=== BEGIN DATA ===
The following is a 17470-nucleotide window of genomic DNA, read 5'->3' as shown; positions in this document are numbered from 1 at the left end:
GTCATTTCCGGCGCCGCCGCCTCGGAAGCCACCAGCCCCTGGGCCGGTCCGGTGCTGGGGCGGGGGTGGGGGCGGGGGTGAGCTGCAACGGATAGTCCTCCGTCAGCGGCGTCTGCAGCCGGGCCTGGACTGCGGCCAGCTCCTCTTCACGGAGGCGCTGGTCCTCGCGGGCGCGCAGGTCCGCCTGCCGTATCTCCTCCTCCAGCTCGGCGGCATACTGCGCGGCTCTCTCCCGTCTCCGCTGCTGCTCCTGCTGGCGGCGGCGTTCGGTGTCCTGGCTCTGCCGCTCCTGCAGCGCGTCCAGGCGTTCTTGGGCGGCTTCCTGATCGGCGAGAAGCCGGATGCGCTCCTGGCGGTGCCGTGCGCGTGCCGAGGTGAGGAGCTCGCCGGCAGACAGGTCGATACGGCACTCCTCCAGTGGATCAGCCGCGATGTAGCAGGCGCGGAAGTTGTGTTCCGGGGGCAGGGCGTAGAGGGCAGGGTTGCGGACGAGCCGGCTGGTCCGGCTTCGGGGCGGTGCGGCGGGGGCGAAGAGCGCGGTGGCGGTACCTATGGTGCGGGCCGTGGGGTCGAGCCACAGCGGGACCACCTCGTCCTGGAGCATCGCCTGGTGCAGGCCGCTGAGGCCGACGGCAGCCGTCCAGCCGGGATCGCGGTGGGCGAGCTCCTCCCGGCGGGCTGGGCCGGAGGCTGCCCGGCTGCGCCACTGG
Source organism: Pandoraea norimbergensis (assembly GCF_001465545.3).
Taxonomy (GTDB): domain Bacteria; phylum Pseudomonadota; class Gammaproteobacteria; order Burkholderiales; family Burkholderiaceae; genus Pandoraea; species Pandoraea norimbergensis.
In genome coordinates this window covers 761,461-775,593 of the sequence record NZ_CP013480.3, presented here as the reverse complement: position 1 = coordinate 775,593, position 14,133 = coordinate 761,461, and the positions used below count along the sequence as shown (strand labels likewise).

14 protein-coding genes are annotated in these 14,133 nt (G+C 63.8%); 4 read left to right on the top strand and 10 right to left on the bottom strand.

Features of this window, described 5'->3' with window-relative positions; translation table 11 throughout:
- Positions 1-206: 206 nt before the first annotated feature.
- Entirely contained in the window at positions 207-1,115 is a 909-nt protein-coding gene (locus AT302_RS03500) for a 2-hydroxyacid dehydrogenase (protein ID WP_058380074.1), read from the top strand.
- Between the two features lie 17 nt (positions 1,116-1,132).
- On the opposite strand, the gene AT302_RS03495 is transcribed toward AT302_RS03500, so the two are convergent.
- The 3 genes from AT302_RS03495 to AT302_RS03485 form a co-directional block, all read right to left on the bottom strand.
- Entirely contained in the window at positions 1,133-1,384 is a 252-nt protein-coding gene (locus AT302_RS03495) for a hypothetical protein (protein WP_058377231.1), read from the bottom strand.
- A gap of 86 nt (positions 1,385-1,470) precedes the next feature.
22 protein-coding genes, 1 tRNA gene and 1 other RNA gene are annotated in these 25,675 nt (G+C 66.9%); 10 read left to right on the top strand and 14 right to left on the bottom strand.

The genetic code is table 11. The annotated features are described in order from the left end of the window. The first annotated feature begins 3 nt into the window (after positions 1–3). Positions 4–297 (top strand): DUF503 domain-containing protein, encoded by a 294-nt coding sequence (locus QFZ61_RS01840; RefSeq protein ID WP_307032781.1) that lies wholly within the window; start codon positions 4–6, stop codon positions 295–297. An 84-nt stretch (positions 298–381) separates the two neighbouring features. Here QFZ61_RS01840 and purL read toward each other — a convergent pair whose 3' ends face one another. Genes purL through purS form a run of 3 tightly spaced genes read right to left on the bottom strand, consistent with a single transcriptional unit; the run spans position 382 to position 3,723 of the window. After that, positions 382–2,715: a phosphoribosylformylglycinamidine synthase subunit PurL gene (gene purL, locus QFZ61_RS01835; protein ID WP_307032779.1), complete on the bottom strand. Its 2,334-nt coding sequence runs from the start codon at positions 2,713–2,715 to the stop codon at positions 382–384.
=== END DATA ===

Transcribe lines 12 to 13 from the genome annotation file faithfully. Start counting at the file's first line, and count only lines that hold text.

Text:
- The 3 genes from AT302_RS03495 to AT302_RS03485 form a co-directional block, all read right to left on the bottom strand.
- Entirely contained in the window at positions 1,133-1,384 is a 252-nt protein-coding gene (locus AT302_RS03495) for a hypothetical protein (protein WP_058377231.1), read from the bottom strand.